- Anatomically designed. The interior of the stirrup-style shells are pre-filled with air. These air cells provide compression while forming to the shape of the specific ankle of the user. The outer shell has a curved design made to follow the natural contour of the lower leg.
- Height. Measuring in between 8.75” and 10” in height (the small and large sizes, respectively), these ankle braces provide support for a large portion of the lower leg.
- Two horizontal straps. These Air-Stirrup ankle braces provide support throughout the entire vertical length of the product with two adjustable velcro straps. This keeps the stirrups secure in the upper and lower portion of the brace.
- Doesn’t stay in place. Because of the stirrup-style design and the lack of a substantial underwrap, this brace only has two straps keeping it in place. During long periods of activity, this strap may need extra security to keep it in place.
- Not much support for front of the ankle. While this ankle brace does a good job of stabilizing the ankle from bending from either side, it provides much less compression and stability moving forward and backwards as there is much less material there.
The Aircast Air-Stirrup Ankle Support Brace is a sturdy brace that supports both lower and higher ankle injuries. With two straps securing the length of the stirrup-style braces and a pre-filled air interior, the product can be strapped tightly and still provide soft compression.
How We Picked
Ankle braces can be an everyday companion during the duration of someone’s training or athletic life. Or ankle braces can simply be a physical and mental crutch to use when rehabilitating from an injury. Whether for prevention, recovery, or just an added dose of stability while training, ankle braces provide compression, solidity, and a layer of protection around what could be unstable or weakened joints and tissue. With such a wide range of applications, it is important to know what there is to look out for. Here is what we considered when doing our evaluations:
Ankle braces can be made of a variety of different fabrics, a variety of different densities, and a variety of different weaves. This variety is reflected in the various levels of flexibility, rigidity, and perforation. Braces can have a hard shell, either explicitly on the outer or inner surface or encased in a soft shell. These provide ample structural support around your ankle but can be uncomfortable, unless sheathed in a softer material, usually foam, plastic, or neoprene.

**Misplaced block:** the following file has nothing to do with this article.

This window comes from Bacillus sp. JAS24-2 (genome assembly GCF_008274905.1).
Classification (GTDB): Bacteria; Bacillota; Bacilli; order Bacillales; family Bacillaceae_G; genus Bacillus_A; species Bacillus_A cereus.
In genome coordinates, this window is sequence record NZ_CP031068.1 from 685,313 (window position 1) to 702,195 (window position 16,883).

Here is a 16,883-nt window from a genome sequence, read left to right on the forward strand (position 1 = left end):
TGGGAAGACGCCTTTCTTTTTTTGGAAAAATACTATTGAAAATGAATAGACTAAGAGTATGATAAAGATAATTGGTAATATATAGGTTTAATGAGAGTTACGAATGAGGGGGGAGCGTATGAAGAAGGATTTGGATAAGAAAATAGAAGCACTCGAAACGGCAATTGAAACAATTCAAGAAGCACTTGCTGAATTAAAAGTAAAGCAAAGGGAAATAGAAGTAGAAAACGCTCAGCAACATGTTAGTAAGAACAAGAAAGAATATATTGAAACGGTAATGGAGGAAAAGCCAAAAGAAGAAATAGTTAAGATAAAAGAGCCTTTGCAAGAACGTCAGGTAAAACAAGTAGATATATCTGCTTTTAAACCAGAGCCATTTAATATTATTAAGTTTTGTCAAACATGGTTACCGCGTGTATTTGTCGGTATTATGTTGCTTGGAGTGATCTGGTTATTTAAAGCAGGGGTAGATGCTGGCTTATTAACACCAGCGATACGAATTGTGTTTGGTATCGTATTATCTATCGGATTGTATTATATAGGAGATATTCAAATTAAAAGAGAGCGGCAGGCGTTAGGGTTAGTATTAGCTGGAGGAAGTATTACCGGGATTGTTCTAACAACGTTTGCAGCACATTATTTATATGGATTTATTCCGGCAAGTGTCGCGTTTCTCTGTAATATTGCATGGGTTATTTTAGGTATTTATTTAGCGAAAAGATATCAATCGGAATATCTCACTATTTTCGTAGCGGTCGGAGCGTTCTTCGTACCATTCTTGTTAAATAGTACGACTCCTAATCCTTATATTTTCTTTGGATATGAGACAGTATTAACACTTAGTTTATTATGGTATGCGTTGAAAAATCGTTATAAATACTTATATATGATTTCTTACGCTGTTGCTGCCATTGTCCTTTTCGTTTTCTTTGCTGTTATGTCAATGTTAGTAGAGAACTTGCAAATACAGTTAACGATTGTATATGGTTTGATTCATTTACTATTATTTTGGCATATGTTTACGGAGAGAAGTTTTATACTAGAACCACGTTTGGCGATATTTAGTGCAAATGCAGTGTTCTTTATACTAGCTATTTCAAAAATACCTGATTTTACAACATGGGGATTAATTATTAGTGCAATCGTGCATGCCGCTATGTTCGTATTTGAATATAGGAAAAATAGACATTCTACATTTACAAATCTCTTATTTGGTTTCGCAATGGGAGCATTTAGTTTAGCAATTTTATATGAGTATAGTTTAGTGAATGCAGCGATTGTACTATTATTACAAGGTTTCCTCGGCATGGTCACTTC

Velcro, neoprene, and polyester are other commonly found materials used in ankle braces. While velcro is a standard tool for making sure braces are tightly wrapped and secured, neoprene and polyester are typically used for the sheath that covers the foot. While polyester weaves offer strength and durability, they do not offer as much shielding from impact nor as much softness as neoprene. The polyester weaves, however, do offer more breathability and can help avoid incurring a build-up of stench.
As these are pieces of equipment that will be in close proximity to the skin and to active joints, it is best to find a fabric and shape that can be worn without much discomfort. There are pros and cons with each type of material and each shape. The braces that are made of softer materials or have less fabric to begin with can be more comfortable, but perhaps not as practical for providing stability during athletics.
Velcro is used to fasten most braces into a secure and tight fit. This velcro needs to be placed precisely on a matching end or else it may prove to be uncomfortable. The dependency of this velcro to secure most braces makes them crucial to apply correctly. If the velcro is hanging over the designated placement area, it may rub against exposed skin or even cause abrasion inside the shoe. A great way to mitigate against this type of discomfort is by wearing socks.
What purpose will this brace serve
The intent of the ankle brace can vary between users. Many will be wearing them to prevent injury. These braces can differ than those that are intended for recovery, as they can be bulkier, offer less mobility, and be made of more rigid material. The braces intended for recovery tend to have less compression throughout the foot and are more intended to provide stability.
Those using the braces that have rigid stirrups but not much else in terms of compression often use other wraps to provide compression. Braces that have softer material can help with compression and stability, but may not have enough rigidity for all types of recovery. It is highly recommended to consult with a medical professional to find out which type of brace is appropriate for recovery and injury prevention.
Not sure which ankle brace is right for you? Here are some guidelines that may help make your purchasing decision easier:
- How much are you willing to spend?
- Ankle braces can range in cost between only a handful of dollars to several factors higher than that. Durability and complexity are two common factors that can increase the cost of braces. The rigidity of certain components can help with extra support, but not all users will need this stability.
- The complexity of the wrap can also affect the bottom-line. Wraps that have extra straps that wrap around different parts of the foot can provide compression and support. The location and severity of the injury may be such that a certain type of wrap may be needed to help stabilize or recover that area. The wraps with more complexity tend to cover more surface area and potential injury spots.
- Are you recovering from an injury or trying to prevent an injury?
- Depending on the severity of the injury you have sustained, it may be advised to get an ankle brace that offers not only a high degree of compression, but one that also buttresses your joints so there is less stress put on them. Some ankle braces may provide great compression along the whole foot, but won’t provide as much structural support.
- Ankle braces that can be adjusted to the level of tightness the user needs on an affected part of the foot might be the best bet for those with acute foot problems. For example, tightening the brace at the ball of the foot extra tight is possible with ankle braces that have straps or laces, but not possible with ankle brace stirrups.